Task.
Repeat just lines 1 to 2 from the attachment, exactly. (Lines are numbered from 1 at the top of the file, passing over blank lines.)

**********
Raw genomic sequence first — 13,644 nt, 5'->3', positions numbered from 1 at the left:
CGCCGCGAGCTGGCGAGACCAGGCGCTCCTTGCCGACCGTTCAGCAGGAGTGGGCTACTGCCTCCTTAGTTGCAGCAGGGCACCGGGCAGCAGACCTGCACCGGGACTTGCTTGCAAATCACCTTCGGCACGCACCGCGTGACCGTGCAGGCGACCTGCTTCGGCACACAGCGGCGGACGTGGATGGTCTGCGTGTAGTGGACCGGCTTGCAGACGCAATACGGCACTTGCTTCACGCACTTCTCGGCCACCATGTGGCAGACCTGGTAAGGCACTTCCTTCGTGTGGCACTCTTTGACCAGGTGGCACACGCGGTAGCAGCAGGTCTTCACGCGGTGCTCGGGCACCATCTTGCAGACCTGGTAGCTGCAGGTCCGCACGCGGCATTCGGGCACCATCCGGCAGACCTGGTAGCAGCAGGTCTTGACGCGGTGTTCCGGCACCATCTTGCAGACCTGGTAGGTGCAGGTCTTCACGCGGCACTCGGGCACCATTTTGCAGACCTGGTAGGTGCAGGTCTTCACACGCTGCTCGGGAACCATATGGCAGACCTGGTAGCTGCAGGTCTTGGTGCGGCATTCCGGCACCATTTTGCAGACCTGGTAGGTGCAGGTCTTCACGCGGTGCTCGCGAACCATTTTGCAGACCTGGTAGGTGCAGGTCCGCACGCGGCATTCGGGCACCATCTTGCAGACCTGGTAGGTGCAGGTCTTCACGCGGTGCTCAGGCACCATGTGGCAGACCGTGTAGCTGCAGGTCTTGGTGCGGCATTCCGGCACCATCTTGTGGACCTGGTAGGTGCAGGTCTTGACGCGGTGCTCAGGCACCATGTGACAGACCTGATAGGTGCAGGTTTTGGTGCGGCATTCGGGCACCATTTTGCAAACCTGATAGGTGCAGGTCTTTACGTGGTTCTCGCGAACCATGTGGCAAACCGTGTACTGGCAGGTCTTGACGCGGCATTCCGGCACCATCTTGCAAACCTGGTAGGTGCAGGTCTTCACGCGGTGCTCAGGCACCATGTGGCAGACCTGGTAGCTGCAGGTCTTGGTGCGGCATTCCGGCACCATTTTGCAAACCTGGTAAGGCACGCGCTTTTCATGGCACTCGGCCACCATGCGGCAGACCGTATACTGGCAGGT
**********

Raw genomic sequence first — 13,644 nt, 5'->3', positions numbered from 1 at the left:
CGCCGCGAGCTGGCGAGACCAGGCGCTCCTTGCCGACCGTTCAGCAGGAGTGGGCTACTGCCTCCTTAGTTGCAGCAGGGCACCGGGCAGCAGACCTGCACCGGGACTTGCTTGCAAATCACCTTCGGCACGCACCGCGTGACCGTGCAGGCGACCTGCTTCGGCACACAGCGGCGGACGTGGATGGTCTGCGTGTAGTGGACCGGCTTGCAGACGCAATACGGCACTTGCTTCACGCACTTCTCGGCCACCATGTGGCAGACCTGGTAAGGCACTTCCTTCGTGTGGCACTCTTTGACCAGGTGGCACACGCGGTAGCAGCAGGTCTTCACGCGGTGCTCGGGCACCATCTTGCAGACCTGGTAGCTGCAGGTCCGCACGCGGCATTCGGGCACCATCCGGCAGACCTGGTAGCAGCAGGTCTTGACGCGGTGTTCCGGCACCATCTTGCAGACCTGGTAGGTGCAGGTCTTCACGCGGCACTCGGGCACCATTTTGCAGACCTGGTAGGTGCAGGTCTTCACACGCTGCTCGGGAACCATATGGCAGACCTGGTAGCTGCAGGTCTTGGTGCGGCATTCCGGCACCATTTTGCAGACCTGGTAGGTGCAGGTCTTCACGCGGTGCTCGCGAACCATTTTGCAGACCTGGTAGGTGCAGGTCCGCACGCGGCATTCGGGCACCATCTTGCAGACCTGGTAGGTGCAGGTCTTCACGCGGTGCTCAGGCACCATGTGGCAGACCGTGTAGCTGCAGGTCTTGGTGCGGCATTCCGGCACCATCTTGTGGACCTGGTAGGTGCAGGTCTTGACGCGGTGCTCAGGCACCATGTGACAGACCTGATAGGTGCAGGTTTTGGTGCGGCATTCGGGCACCATTTTGCAAACCTGATAGGTGCAGGTCTTTACGTGGTTCTCGCGAACCATGTGGCAAACCGTGTACTGGCAGGTCTTGACGCGGCATTCCGGCACCATCTTGCAAACCTGGTAGGTGCAGGTCTTCACGCGGTGCTCAGGCACCATGTGGCAGACCTGGTAGCTGCAGGTCTTGGTGCGGCATTCCGGCACCATTTTGCAAACCTGGTAAGGCACGCGCTTTTCATGGCACTCGGCCACCATGCGGCAGACCGTATACTGGCAGGT